Speaking at last month’s MAD//Fest London on the Kantar Marketplace Hexagon Stage, Harbour told the packed audience that they ignore qualitative data at their peril.

“Big stats are hugely informative. We find trends in using quant data, of course but I think insights hiding in plain sight are key. And I think in a time when quant data is becoming the hard currency, it's important to realise the true value of qual data and mixing it together.”

Revealing how US tennis player Andre Agassi was able to return Boris Becker’s brilliant ‘boom, boom’ serve by ignoring all the data his coach had given him, instead deciding to read Becker’s face and his tell, (in-plain-sight clues), to end up with a great career record against the German, Harbour gave three examples of following qualitative data, knowledge about human and cultural behaviour that led to different outcomes if quantitative data alone had determined the marketing tactics. 

PG Tips

Early on in Harbour’s career he worked on the iconic brand, PG Tips. However,  PG Tips didn't really have much going on - yes, it was a very well-known brand, but its penetration was static at 30%. Harbour and the PG Tips team believed that it would take some novel marketing to shift this stat.

 Don't believe the data all the time - who wouldn't want a Gromit mug?!?

Then PG Tips were offered what, on the face of it, looked like a fun brand collaboration by the team behind the film, 'Wallace and Gromit: The Curse of the Were-Rabbit'. A great chance to give away something free with a pack of PG Tips. In this case, a knitted coat for your mug, (yes, see the image above!), and a Gromit mug with a black nose, which when you pour boiling water into it, the nose goes red so you can tell the temperature of your tea! PG Tips put these ideas to the test.

What did the quantitative data say in the market report? Knitted coat for your tea mug? Stupid idea! Character mug of Gromit? People had loads of other character mugs already, so probably a no, too. This is where Harbour decided to use intuition over the cold reality of the data. “They already have loads of character mugs so actually they friggin love character mugs!!”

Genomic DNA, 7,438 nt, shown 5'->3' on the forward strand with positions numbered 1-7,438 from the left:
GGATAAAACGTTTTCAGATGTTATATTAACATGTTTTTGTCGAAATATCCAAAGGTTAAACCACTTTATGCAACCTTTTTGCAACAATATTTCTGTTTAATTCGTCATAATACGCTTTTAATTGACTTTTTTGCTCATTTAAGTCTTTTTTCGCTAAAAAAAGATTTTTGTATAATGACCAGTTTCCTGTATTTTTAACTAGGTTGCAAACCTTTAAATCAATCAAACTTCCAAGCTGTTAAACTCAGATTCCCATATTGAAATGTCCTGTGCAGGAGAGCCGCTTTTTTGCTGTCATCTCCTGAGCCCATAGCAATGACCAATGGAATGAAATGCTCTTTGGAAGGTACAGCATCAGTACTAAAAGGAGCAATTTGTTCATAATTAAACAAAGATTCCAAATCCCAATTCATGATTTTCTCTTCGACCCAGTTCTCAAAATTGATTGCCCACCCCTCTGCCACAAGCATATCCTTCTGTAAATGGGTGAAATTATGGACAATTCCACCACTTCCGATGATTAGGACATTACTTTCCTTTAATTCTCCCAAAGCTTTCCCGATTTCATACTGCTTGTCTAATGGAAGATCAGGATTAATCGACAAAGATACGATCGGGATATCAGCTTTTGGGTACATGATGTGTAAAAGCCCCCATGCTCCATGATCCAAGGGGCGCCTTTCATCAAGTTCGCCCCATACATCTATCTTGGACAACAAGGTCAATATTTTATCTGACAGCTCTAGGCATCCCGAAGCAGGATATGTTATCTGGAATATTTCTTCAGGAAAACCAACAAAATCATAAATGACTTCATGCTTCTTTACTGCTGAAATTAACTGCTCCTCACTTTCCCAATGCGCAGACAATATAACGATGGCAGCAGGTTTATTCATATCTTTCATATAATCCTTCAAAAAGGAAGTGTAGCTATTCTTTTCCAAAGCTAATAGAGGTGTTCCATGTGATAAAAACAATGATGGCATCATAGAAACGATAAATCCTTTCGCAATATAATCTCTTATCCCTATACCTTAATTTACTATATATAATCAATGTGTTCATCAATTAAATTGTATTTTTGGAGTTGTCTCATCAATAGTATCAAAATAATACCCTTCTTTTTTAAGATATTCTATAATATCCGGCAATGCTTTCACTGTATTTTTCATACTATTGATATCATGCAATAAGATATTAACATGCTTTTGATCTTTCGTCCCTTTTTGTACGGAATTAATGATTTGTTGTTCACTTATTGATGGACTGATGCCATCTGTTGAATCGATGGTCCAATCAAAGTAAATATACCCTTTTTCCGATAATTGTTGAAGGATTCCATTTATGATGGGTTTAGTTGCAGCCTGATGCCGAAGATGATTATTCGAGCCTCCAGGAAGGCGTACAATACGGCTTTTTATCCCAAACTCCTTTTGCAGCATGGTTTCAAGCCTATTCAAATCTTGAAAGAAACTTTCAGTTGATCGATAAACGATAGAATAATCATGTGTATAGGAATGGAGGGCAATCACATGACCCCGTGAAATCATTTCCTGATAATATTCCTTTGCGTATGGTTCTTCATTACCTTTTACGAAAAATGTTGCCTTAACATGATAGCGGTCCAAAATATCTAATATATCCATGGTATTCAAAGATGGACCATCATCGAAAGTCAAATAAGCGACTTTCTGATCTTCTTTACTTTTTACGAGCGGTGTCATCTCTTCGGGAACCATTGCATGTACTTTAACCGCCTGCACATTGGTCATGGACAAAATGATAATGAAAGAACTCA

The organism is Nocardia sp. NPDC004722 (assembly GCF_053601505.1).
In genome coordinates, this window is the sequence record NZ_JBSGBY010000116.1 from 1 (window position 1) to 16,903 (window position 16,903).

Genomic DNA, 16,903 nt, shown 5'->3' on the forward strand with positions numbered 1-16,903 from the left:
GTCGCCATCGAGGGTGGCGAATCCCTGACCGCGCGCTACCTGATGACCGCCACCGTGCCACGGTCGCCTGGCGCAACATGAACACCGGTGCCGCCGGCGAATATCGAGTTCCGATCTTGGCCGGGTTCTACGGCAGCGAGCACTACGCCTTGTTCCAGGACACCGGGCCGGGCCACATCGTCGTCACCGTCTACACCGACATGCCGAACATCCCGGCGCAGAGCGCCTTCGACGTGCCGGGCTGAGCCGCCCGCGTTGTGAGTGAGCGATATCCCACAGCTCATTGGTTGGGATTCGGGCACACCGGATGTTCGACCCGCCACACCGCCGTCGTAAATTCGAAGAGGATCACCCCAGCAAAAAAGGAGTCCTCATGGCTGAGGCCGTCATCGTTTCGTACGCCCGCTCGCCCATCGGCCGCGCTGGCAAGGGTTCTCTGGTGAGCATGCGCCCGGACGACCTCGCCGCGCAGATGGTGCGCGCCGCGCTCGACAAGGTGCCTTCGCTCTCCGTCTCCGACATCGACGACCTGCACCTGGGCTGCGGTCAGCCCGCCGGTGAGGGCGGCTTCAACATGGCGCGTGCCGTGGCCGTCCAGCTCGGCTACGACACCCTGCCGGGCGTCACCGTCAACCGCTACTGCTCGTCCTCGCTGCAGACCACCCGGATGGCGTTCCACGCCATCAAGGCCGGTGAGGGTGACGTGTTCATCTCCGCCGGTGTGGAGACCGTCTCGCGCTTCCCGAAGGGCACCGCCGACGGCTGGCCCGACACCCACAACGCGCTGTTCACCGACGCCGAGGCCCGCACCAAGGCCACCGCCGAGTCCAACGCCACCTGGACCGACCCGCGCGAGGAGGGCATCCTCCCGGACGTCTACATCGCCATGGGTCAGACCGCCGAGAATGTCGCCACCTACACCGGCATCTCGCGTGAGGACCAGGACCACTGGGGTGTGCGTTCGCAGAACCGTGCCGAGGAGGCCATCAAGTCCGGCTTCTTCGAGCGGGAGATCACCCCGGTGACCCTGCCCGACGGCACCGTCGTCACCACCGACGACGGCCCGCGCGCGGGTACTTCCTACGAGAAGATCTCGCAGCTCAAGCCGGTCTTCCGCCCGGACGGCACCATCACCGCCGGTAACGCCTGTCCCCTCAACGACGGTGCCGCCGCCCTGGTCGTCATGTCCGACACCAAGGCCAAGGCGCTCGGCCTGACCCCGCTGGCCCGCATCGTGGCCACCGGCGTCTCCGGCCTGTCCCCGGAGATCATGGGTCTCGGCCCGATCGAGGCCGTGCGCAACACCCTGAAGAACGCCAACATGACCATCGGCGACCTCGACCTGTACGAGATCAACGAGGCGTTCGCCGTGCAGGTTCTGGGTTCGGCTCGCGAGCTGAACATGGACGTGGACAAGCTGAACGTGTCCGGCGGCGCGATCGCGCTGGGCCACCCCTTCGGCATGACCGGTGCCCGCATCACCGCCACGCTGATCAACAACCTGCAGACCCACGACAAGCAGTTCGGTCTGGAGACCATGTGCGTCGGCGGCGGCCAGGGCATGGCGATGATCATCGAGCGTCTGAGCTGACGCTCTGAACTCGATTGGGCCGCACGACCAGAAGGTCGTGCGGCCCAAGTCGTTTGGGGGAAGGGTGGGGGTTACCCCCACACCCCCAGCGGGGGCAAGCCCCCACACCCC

The result? In one quarter alone, penetration went from 30% to 33%. Harbour said: “My argument would be the qual data saw something that the quant data didn't find - human behaviour. People love a cute dog perhaps. But there was something in what they said, something in their expression. Something in-fact that actually the quantative data didn't and couldn't give.”

(BTW, you can still buy a Gromit mug, £19 on eBay

Dove in the Middle-East

Harbour’s second example was a pricing one involving elasticity models when he was managing Dove in the Middle-East. A big hike in oil prices meant that Harbour and team had to increase the price to make sure the gross margin remained at least flat.

Cue boffins ploughing through the data to find out what would be the maximum price consumers would pay for a bar of Dove soap. The elasticity study said that the maximum people would pay would be 4.50 Saudi riyals. 

Yet, as Harbour pointed out, “There are no pictures or cultural references in an elasticity study… If I went to the wholesaler and said, ‘we’re putting the price up to 4.50,’ he would reply, ‘You’re barking mad! You’re crazy!’” In short, Harbour would have been told that the price change would be a complete failure. 

This though was not due to any form of ‘price sensitivity’ but something completely different, that the quantitative data missed. Harbour explained: “Due to what people wear in in Saudi Arabia, people hated coins. They didn’t want to pay with them, never carried them around with them. In Saudi Arabia, there is is the one riyal note and the five riyal note. So, unless you were dealing in ones or fives, or any combination of the two it was going to be tricky.” 

Therefore, the price went up to five riyals because at five riyals they’ll pay with a simple five riyal note and get no change. The results were great - volume stayed static, whilst  value went up by 10-20%. It was a big success.

“Cultural insight is not on an elasticity study. Unless you have your wits about you, unless you're looking around, you might find yourself falling into the trap of going for 4.50 riyals and finding your business falling off the edge of a cliff, not because of the price point itself. but actually because of the fact that people have shallow pockets and don’t like coins.”

To find out another great example, this time where Harbour, didn't follow what behavioural science might have told him, watch the entire riveting, insightful, and, at times, amusing session here.

This session, along with all the content from the three-days of MAD//Fest, is available here on our YouTube channel.